I have a $45,000 student loan. It took me six years of study to accrue and I like to consider it as my very own albatross. He hangs around my neck and has made himself cosy. He knows we’re going to be together forever.
I have a student loan because I went to university. I went to university because in 1996, according to my parents, my teachers and my friends, that’s what 17-year-old girls who’d sat and passed (most) of their university entrance exams did. The alternative apparently meant entering a post-secondary school hellscape where I would spend eternity working for minimum wage and depend on food court scraps for nourishment. The warnings really were severe: without a degree I would be nothing. NOTHING.
Except of course, this is nonsense. These sort of scare tactics mean a whole lot of people go off to study when they’re possibly too young for it and waste a great deal of money in the process. Honestly, choosing a degree at 17 is madness.
Having said that, a degree isn’t a total waste of time because as well as actual educational value, it has a certain snob value. And by snob value I mean the value we place upon education. Possibly this is more true of our parents’ generation, when fewer people got degrees. But even though these days so many people have a bachelor’s that now it’s honours, master’s and doctorates that are desirable, the same does still apply.
I admit my degree has stood me in good stead – I have been looked kindly upon in job interviews merely for having it. Which is a little bit silly because these days the skills I mostly use for my job I learnt at polytech.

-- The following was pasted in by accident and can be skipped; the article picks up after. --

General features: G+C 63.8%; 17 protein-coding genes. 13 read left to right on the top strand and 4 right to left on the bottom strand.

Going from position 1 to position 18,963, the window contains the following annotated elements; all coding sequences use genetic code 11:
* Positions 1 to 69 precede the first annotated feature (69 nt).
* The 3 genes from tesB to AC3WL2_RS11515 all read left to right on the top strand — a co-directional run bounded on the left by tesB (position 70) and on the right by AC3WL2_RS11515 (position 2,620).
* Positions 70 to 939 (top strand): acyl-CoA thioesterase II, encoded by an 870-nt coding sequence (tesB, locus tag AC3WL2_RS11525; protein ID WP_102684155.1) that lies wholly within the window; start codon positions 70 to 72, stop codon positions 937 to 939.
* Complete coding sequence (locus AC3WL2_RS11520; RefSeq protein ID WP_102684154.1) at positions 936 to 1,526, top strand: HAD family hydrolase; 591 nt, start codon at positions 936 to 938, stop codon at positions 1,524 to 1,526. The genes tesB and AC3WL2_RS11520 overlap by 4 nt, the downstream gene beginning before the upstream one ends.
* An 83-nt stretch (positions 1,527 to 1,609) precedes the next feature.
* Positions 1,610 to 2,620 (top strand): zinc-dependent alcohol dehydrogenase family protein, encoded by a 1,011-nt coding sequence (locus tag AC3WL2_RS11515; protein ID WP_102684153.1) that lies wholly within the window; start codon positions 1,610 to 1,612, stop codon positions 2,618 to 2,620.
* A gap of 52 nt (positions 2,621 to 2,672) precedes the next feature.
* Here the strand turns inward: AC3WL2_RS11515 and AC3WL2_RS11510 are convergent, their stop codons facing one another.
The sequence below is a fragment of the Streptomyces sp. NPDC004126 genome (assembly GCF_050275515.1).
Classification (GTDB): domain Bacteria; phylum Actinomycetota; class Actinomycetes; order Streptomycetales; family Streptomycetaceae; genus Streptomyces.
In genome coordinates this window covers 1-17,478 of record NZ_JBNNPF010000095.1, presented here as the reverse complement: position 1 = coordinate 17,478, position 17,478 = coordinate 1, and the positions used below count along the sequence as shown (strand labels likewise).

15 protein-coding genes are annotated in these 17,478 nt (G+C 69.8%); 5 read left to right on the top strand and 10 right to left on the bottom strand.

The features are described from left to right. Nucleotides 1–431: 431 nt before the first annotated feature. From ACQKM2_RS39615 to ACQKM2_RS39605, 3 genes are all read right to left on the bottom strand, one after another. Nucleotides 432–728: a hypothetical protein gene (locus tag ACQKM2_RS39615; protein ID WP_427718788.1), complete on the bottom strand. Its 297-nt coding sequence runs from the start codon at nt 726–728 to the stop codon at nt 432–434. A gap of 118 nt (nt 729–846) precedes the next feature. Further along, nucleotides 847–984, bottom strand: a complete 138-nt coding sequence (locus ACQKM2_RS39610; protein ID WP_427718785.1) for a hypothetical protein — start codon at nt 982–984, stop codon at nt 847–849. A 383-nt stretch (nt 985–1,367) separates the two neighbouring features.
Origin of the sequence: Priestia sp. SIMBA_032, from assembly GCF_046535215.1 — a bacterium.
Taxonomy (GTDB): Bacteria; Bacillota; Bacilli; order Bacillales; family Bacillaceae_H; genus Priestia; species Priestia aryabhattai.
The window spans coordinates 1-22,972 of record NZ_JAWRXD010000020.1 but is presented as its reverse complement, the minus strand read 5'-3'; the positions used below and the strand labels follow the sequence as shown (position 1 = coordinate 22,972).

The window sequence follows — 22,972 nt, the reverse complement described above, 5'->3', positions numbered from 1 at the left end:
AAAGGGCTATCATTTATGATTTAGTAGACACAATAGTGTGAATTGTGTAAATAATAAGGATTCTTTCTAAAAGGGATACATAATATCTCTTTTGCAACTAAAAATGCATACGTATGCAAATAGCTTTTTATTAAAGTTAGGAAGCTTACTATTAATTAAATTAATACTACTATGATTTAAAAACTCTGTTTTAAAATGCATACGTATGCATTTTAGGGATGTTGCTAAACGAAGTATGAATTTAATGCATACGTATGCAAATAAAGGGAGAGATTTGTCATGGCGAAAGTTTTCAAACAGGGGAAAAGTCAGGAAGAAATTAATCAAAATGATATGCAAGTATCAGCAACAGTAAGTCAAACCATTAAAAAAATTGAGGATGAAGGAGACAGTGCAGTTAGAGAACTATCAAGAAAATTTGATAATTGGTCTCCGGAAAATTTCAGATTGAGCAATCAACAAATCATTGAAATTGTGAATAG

It’s obvious that for some lines of work, e.g. law, medicine, engineering, having a degree in that subject is rather important before you start practising. Some of those jobs really do require some book learnin’.
But for other jobs? When job advertisements state applicants should have some tertiary education, what exactly are they asking for? I’m fairly sure we’re all aware that having a degree doesn’t necessarily make you smarter or better at something that someone who doesn’t have a degree, or an albatross.
And given the student loan situation, why do we set such great emphasis on having post-secondary education? Is it just the snob value or does it imply that you can finish something? You don’t have work commitment issues?
If you had the choice between two otherwise equal candidates for a job, but only one had a degree, which would you choose? Has the person with a degree proven themselves anymore than the person without one? Or just spent three years in what could be described as a very expensive finishing school.
Once upon a time, in third year, I asked my then boyfriend, who was wrestling with some vile equations for his maths degree, what use that sort of thing would be when he entered the real world. He pointedly replied, ‘About as much use as a classics degree.’
Are degrees a waste of time and money? Or the kickstart you need in today's vicious work arena, despite the sword of Damocles that is the student loan (look, classics degree coming in useful).
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